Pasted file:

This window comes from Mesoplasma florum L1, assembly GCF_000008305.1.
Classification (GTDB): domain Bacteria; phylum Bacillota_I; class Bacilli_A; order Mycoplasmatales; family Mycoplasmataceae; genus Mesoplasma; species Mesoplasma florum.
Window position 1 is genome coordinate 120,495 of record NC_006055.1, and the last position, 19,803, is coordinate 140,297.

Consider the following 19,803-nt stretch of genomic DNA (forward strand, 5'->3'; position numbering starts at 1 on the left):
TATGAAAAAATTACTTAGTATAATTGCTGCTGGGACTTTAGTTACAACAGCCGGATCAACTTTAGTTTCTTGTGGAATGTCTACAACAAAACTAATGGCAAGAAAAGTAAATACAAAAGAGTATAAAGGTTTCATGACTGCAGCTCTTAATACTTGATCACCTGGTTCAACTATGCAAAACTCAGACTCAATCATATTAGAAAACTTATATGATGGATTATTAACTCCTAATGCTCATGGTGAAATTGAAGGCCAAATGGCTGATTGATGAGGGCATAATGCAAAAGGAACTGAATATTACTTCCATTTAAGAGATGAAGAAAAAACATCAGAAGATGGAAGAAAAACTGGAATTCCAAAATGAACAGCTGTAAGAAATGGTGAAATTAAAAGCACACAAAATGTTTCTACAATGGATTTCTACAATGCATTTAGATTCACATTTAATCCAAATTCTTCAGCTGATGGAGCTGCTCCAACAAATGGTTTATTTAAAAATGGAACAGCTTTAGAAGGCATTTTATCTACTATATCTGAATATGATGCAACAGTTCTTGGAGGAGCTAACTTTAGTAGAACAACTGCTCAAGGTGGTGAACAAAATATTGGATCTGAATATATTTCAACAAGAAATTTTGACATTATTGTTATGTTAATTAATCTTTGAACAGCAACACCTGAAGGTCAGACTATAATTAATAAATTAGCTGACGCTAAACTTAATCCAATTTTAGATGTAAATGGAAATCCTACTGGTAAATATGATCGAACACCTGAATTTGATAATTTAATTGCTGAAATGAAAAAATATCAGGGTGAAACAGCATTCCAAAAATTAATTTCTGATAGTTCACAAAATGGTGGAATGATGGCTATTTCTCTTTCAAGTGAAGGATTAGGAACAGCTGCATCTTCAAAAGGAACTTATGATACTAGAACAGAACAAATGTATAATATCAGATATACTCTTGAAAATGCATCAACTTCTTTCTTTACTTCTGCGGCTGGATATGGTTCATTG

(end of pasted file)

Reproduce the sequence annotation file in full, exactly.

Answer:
This window comes from Mesoplasma florum L1, assembly GCF_000008305.1.
Classification (GTDB): domain Bacteria; phylum Bacillota_I; class Bacilli_A; order Mycoplasmatales; family Mycoplasmataceae; genus Mesoplasma; species Mesoplasma florum.
Window position 1 is genome coordinate 120,495 of record NC_006055.1, and the last position, 19,803, is coordinate 140,297.

Consider the following 19,803-nt stretch of genomic DNA (forward strand, 5'->3'; position numbering starts at 1 on the left):
TATGAAAAAATTACTTAGTATAATTGCTGCTGGGACTTTAGTTACAACAGCCGGATCAACTTTAGTTTCTTGTGGAATGTCTACAACAAAACTAATGGCAAGAAAAGTAAATACAAAAGAGTATAAAGGTTTCATGACTGCAGCTCTTAATACTTGATCACCTGGTTCAACTATGCAAAACTCAGACTCAATCATATTAGAAAACTTATATGATGGATTATTAACTCCTAATGCTCATGGTGAAATTGAAGGCCAAATGGCTGATTGATGAGGGCATAATGCAAAAGGAACTGAATATTACTTCCATTTAAGAGATGAAGAAAAAACATCAGAAGATGGAAGAAAAACTGGAATTCCAAAATGAACAGCTGTAAGAAATGGTGAAATTAAAAGCACACAAAATGTTTCTACAATGGATTTCTACAATGCATTTAGATTCACATTTAATCCAAATTCTTCAGCTGATGGAGCTGCTCCAACAAATGGTTTATTTAAAAATGGAACAGCTTTAGAAGGCATTTTATCTACTATATCTGAATATGATGCAACAGTTCTTGGAGGAGCTAACTTTAGTAGAACAACTGCTCAAGGTGGTGAACAAAATATTGGATCTGAATATATTTCAACAAGAAATTTTGACATTATTGTTATGTTAATTAATCTTTGAACAGCAACACCTGAAGGTCAGACTATAATTAATAAATTAGCTGACGCTAAACTTAATCCAATTTTAGATGTAAATGGAAATCCTACTGGTAAATATGATCGAACACCTGAATTTGATAATTTAATTGCTGAAATGAAAAAATATCAGGGTGAAACAGCATTCCAAAAATTAATTTCTGATAGTTCACAAAATGGTGGAATGATGGCTATTTCTCTTTCAAGTGAAGGATTAGGAACAGCTGCATCTTCAAAAGGAACTTATGATACTAGAACAGAACAAATGTATAATATCAGATATACTCTTGAAAATGCATCAACTTCTTTCTTTACTTCTGCGGCTGGATATGGTTCATTG